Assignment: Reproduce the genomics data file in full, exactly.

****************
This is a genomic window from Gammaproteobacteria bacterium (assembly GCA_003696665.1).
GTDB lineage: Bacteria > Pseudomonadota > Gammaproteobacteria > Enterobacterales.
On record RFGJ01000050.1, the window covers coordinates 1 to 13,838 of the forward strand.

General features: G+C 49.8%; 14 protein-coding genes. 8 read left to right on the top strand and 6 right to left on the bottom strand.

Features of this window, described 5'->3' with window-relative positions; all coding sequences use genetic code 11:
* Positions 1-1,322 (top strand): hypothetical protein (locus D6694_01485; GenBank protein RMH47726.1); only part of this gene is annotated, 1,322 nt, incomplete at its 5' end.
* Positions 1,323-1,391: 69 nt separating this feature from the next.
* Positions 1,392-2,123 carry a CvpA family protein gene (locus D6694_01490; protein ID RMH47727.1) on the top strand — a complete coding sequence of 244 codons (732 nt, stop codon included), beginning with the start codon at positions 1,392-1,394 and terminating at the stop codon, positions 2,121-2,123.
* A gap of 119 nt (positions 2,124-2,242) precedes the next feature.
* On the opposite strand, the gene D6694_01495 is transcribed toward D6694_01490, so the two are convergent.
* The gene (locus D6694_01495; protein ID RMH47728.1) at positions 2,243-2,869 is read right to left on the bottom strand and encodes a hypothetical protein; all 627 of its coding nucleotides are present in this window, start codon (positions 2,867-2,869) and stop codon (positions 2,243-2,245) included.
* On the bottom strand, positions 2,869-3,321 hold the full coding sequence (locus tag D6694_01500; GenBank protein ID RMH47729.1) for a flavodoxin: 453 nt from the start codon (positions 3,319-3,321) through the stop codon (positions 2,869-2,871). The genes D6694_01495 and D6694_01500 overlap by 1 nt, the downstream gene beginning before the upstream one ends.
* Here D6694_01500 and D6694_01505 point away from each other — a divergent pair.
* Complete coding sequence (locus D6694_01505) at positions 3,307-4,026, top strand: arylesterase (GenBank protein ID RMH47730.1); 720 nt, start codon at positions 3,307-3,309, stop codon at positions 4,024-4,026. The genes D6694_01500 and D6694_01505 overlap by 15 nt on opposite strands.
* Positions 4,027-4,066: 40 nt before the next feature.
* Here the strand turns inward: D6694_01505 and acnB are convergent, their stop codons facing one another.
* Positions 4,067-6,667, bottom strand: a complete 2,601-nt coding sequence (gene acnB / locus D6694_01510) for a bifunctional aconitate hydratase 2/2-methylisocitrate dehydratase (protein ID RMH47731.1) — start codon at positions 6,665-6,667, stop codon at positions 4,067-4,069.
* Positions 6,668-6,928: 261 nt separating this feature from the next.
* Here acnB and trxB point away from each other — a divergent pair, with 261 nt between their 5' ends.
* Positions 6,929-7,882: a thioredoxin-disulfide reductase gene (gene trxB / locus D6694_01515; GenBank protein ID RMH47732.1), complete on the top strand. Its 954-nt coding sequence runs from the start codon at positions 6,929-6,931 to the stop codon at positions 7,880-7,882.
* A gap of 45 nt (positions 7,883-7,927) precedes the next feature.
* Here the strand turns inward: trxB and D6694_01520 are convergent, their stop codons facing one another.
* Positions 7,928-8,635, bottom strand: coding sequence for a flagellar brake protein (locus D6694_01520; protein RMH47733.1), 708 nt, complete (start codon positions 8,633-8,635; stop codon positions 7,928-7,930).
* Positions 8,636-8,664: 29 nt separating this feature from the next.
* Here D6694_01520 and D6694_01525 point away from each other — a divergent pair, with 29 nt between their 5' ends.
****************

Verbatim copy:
This is a genomic window from Gammaproteobacteria bacterium (assembly GCA_003696665.1).
GTDB lineage: Bacteria > Pseudomonadota > Gammaproteobacteria > Enterobacterales.
On record RFGJ01000050.1, the window covers coordinates 1 to 13,838 of the forward strand.

General features: G+C 49.8%; 14 protein-coding genes. 8 read left to right on the top strand and 6 right to left on the bottom strand.

Features of this window, described 5'->3' with window-relative positions; all coding sequences use genetic code 11:
* Positions 1-1,322 (top strand): hypothetical protein (locus D6694_01485; GenBank protein RMH47726.1); only part of this gene is annotated, 1,322 nt, incomplete at its 5' end.
* Positions 1,323-1,391: 69 nt separating this feature from the next.
* Positions 1,392-2,123 carry a CvpA family protein gene (locus D6694_01490; protein ID RMH47727.1) on the top strand — a complete coding sequence of 244 codons (732 nt, stop codon included), beginning with the start codon at positions 1,392-1,394 and terminating at the stop codon, positions 2,121-2,123.
* A gap of 119 nt (positions 2,124-2,242) precedes the next feature.
* On the opposite strand, the gene D6694_01495 is transcribed toward D6694_01490, so the two are convergent.
* The gene (locus D6694_01495; protein ID RMH47728.1) at positions 2,243-2,869 is read right to left on the bottom strand and encodes a hypothetical protein; all 627 of its coding nucleotides are present in this window, start codon (positions 2,867-2,869) and stop codon (positions 2,243-2,245) included.
* On the bottom strand, positions 2,869-3,321 hold the full coding sequence (locus tag D6694_01500; GenBank protein ID RMH47729.1) for a flavodoxin: 453 nt from the start codon (positions 3,319-3,321) through the stop codon (positions 2,869-2,871). The genes D6694_01495 and D6694_01500 overlap by 1 nt, the downstream gene beginning before the upstream one ends.
* Here D6694_01500 and D6694_01505 point away from each other — a divergent pair.
* Complete coding sequence (locus D6694_01505) at positions 3,307-4,026, top strand: arylesterase (GenBank protein ID RMH47730.1); 720 nt, start codon at positions 3,307-3,309, stop codon at positions 4,024-4,026. The genes D6694_01500 and D6694_01505 overlap by 15 nt on opposite strands.
* Positions 4,027-4,066: 40 nt before the next feature.
* Here the strand turns inward: D6694_01505 and acnB are convergent, their stop codons facing one another.
* Positions 4,067-6,667, bottom strand: a complete 2,601-nt coding sequence (gene acnB / locus D6694_01510) for a bifunctional aconitate hydratase 2/2-methylisocitrate dehydratase (protein ID RMH47731.1) — start codon at positions 6,665-6,667, stop codon at positions 4,067-4,069.
* Positions 6,668-6,928: 261 nt separating this feature from the next.
* Here acnB and trxB point away from each other — a divergent pair, with 261 nt between their 5' ends.
* Positions 6,929-7,882: a thioredoxin-disulfide reductase gene (gene trxB / locus D6694_01515; GenBank protein ID RMH47732.1), complete on the top strand. Its 954-nt coding sequence runs from the start codon at positions 6,929-6,931 to the stop codon at positions 7,880-7,882.
* A gap of 45 nt (positions 7,883-7,927) precedes the next feature.
* Here the strand turns inward: trxB and D6694_01520 are convergent, their stop codons facing one another.
* Positions 7,928-8,635, bottom strand: coding sequence for a flagellar brake protein (locus D6694_01520; protein RMH47733.1), 708 nt, complete (start codon positions 8,633-8,635; stop codon positions 7,928-7,930).
* Positions 8,636-8,664: 29 nt separating this feature from the next.
* Here D6694_01520 and D6694_01525 point away from each other — a divergent pair, with 29 nt between their 5' ends.